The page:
…I can’t even finish this lead-in. Sigh. Another plan going where best-laid plans go.
The first day of a New Year glows with the best of intentions. Sometimes we state them very clearly, as Measurable Objectives. We craft intricate plans, with bullet points and spreadsheets. Other times, the intentions are fuzzier around the edges, more like Goals than Objectives. (Is it at all obvious that I’ve been writing lesson plans all week?)
Whatever the flavor of plan, it will most likely fail. The statistics, as usual, do not lie. I could quote some here, but you already know the punch line. The overwhelming majority of New Year’s Resolutions fail. And then how do we feel? Awful.
I’m no exception. I made pretty lofty plans for 2015! Plans for a new job. Plans for learning my kayak roll. Plans for a relationship I treasured. They were great plans, and the idea of their fulfillment made me very happy, and so I became attached to them.
Turns out that those plans weren’t so attached to me, though. One by one, they were swatted from my grip by the great cosmic hands of the universe, or whatever. And as most people are when their plans are dismantled, I was left feeling frustrated, heartbroken, disappointed – in short, 50 shades of not great.
So what, then, should be my resolution for this fresh and glorious new year? After the spectacular failure of my plans for 2015, one might think that it would be to never make another plan again. But should it?
A certain quote from CS Lewis brought me comfort in many times made dark by the Great De-Planning of 2015. Lewis said:
“To love at all is to be vulnerable. Love anything and your heart will be wrung and possibly broken. If you want to make sure of keeping it intact you must give it to no one, not even an animal. Wrap it carefully round with hobbies and little luxuries; avoid all entanglements. Lock it up safe in the casket or coffin of your selfishness. But in that casket, safe, dark, motionless, airless, it will change. It will not be broken; it will become unbreakable, impenetrable, irredeemable. To love is to be vulnerable.”
Love is really just a different species of plan, I think. To make a plan is to be vulnerable. To make a plan is to create an opportunity to fail at that plan. And that failure could bring guilt, despair, and any of the other 48 shades of not great.
Plans are like love in that way. They’re also like love in that we can’t simply stop making plans just because we know that they might not work out. What would we ever accomplish? From the tiniest plan to feed your cats, to the hugest plan of starting a family, we must have goals. We need some greater vision to move toward, even if the movements are a little disjointed and clumsy.
The problem comes when we become attached to our plans. Sometimes we allow our plans and our visions of achieving them to become an integral part of our happiness. When we cling so tightly to our plans that they become part of our identity, that’s when we’re totally devastated by their failure.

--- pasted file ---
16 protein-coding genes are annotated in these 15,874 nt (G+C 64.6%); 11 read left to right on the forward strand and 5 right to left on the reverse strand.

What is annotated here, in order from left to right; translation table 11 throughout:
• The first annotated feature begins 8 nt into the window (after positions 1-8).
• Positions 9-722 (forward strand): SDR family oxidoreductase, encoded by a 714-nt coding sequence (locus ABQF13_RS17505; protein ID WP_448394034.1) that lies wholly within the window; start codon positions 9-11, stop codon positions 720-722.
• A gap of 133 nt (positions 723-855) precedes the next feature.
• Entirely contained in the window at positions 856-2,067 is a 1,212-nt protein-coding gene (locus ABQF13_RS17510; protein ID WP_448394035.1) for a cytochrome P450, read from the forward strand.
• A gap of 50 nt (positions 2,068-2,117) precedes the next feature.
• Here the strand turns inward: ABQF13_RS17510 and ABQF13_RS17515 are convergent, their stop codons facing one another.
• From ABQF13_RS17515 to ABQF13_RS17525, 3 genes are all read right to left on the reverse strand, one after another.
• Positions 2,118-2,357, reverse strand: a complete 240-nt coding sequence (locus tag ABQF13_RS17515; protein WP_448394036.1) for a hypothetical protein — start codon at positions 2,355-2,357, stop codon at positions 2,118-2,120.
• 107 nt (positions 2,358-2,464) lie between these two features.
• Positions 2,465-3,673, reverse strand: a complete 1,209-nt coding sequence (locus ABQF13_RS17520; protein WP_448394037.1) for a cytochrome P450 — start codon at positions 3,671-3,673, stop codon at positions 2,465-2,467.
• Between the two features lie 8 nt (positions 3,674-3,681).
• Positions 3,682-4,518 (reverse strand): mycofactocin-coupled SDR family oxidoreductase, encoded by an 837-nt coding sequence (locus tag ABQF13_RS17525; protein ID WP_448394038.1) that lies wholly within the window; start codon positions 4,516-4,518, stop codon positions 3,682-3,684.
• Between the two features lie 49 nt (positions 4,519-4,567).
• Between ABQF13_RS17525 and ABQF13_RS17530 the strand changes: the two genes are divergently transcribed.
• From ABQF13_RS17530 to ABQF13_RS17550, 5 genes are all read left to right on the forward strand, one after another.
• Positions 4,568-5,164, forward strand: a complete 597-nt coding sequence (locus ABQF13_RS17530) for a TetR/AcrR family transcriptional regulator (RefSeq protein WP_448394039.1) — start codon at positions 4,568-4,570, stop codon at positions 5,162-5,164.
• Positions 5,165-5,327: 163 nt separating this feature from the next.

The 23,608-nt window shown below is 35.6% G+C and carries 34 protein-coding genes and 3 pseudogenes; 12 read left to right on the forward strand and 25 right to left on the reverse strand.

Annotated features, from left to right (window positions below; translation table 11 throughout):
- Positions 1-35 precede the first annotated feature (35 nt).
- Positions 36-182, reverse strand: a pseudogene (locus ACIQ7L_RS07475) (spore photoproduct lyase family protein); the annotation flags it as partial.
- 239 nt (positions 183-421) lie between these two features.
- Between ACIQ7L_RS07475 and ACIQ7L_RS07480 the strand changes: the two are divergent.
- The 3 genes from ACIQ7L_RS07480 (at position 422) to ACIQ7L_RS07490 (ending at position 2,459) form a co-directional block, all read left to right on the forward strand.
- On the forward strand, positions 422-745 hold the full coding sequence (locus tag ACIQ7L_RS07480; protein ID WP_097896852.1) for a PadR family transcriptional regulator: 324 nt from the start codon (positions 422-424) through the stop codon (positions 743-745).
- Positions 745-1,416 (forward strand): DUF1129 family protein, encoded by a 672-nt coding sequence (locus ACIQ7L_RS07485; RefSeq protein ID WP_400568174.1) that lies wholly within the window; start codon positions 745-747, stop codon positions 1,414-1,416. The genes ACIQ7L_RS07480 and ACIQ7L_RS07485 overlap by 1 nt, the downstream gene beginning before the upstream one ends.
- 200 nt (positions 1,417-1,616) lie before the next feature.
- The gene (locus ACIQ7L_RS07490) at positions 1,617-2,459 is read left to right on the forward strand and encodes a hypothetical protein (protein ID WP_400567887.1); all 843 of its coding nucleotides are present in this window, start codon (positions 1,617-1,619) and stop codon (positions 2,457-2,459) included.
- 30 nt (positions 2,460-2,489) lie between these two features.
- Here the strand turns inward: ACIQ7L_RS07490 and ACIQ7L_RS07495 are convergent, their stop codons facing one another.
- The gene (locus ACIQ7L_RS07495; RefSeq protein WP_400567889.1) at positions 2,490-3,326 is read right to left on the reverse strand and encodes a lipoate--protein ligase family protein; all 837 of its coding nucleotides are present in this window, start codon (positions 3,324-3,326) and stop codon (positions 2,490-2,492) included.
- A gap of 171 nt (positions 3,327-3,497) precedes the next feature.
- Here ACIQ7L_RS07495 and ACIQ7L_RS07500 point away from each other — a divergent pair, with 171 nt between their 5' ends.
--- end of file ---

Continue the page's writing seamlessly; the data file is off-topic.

So this year, I’ve decided to do something simple but important: to just approach the year with a sort of nonchalant warmness. I’ve decided to have a goal, but to not attempt to plan out every little strategic move toward that goal. And I definitely won’t be getting attached to any theorized means to my end.
I want to make 2016 the Year of Me. I’m going to build my own identity – one that doesn’t rely upon having a fancy new job, or living in a hip new city, or performing feats of athleticism, or even having a romantic partner. I’m going to just be me, moving toward a goal of self-love and general happiness, no matter what path I end up taking to get there.
I’ll admit that I had big plans for today. Map out my workout plan! Apply for the latest awesome job I found! Finish editing the first episode of Yet Unnamed Podcast! All of these plans represented things that are important to me and my wellness and my betterment. All of these plans were Objectives to support my Goal, my commitment to making 2016 the Year of Me. These plans were laid well.
But when push came to shove, I realized that today just wasn’t a day for plans. At least, not those plans.
I realized that today, what I actually needed was to watch a lot of Parenthood. I needed to eat a lot of Christmas cookies. I needed to take a nap with my cat. I needed to make my bed purely so that I could lie down in it and watch more Parenthood. I needed to attempt to make a really nice dinner, fail miserably, then have a protein bar and a glass of V8 and call it a balanced meal. Oh yeah, that happened in my bed, too. Deep, deep into Parenthood.
Am I incredibly proud of the noble contributions to humankind I made today? No. But do I feel totally awful? No.
And because I didn’t feel awful when my little Objectives for the day ended up falling through, I know that I still worked toward my Goal. I didn’t become so attached to my To-Do List that I feel woefully incompetent for not crushing it. I still took steps toward happiness, even if they weren’t the steps I’d planned on.
I feel like this is the place for a nice, shiny, pull-it-all-together concluding statement. But not right now. I have some more Parenthood to watch.